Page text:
4

I am writing a Table Value Function, calling the function takes 10x as long as directly running the code. I traced this to a call to a multi-line scalar function inside the TVF. The call to the scalar function is excessively slow WHEN called from within the TVF. The scalar function takes 3 int parameters and returns a single int result.

What would cause it to be slower from within a TVF?

First, the TVF is basically a sort of pivot table, returning just one row, with 13 columns.

The scalar function is a multiline scalar, it looks for a matched set of keys (ie input is columnA, output is columnB, where input = columnA and active) in one of two tables. Searching table 1, then table 2 and finally table 1 again with a slightly changed where clause.

Usage was originally a cte query with a join clause:

  With cte as ( select count(*) over (partition by c.c1) recs,
                       c.setId, c.c1, c.c2, n.name
                From tbl c
                     Inner join tbl n on n.id = schma.scal(c.c1, c.c2, c.c3)
                Where c.setId=@setId and c.endDt is null
   )

This cte was originally called 11 times, returning from (about half the time) zero to maybe 3 rows (with a where clause like c1=42). So, I thought, hey, it's getting called a lot, since there are really only 4-15 rows in total, and the base tables are ~1,000,000, I'll cut that down to just 15 calls by putting the values into a table variable, and then doing an update. This wasn't really any faster but it did let me prove that it was the call to the scalar function that was slowing things down.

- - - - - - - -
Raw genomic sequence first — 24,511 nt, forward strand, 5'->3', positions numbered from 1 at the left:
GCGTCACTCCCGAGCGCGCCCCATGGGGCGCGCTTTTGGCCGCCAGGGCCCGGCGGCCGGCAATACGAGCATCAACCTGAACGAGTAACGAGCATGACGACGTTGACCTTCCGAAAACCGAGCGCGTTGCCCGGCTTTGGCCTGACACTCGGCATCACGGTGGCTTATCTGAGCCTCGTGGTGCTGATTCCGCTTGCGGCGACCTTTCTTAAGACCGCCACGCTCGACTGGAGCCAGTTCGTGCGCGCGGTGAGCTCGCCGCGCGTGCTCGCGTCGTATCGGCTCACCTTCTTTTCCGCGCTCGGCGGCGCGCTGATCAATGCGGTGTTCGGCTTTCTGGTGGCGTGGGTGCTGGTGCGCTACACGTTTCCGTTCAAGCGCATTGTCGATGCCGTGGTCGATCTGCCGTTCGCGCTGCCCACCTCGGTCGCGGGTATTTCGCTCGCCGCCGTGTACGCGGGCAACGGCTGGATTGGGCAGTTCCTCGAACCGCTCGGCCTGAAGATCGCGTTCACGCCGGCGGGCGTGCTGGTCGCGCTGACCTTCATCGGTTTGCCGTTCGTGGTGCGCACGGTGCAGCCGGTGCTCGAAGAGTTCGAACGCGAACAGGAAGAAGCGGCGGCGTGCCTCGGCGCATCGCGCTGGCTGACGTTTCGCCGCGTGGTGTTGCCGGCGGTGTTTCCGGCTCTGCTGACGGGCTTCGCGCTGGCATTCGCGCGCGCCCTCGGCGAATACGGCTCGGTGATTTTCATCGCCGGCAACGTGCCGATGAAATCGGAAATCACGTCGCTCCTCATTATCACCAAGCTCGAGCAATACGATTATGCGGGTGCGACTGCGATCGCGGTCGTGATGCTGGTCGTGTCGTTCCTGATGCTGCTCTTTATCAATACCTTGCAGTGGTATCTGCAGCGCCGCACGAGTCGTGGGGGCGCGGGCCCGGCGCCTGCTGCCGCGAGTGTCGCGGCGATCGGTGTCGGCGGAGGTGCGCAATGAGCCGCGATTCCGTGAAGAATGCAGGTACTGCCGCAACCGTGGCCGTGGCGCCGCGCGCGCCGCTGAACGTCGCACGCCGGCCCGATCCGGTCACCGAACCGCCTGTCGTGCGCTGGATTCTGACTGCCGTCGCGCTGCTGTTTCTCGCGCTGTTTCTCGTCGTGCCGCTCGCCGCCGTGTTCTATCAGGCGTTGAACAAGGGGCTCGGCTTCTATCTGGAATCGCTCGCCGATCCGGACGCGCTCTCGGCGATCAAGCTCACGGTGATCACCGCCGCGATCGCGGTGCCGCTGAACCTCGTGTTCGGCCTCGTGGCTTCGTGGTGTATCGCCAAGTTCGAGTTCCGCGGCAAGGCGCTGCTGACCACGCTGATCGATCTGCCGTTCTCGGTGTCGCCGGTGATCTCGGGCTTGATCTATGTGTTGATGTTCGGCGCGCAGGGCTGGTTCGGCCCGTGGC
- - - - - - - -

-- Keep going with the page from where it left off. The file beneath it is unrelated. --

That looked like:

   Insert into @cte(recs, setId, c1, c2)
    select count(*) over (partition by c.c1) recs, c.setId, c.c1, c.c2
    From tbl c
    Where c.setId=@setId and c.endDt is null;

    Update c
     Set nId =schma.scal(c.c1, c.c2, c.c3)
    From @cte c

The @cte had, as I said, from 4 to 15 rows (11 in my most used setId). Putting a return first after, and then before this update is how I concluded that it was the scalar function causing the problem. Basically it was tens of milliseconds, more than a second, another few milliseconds and done.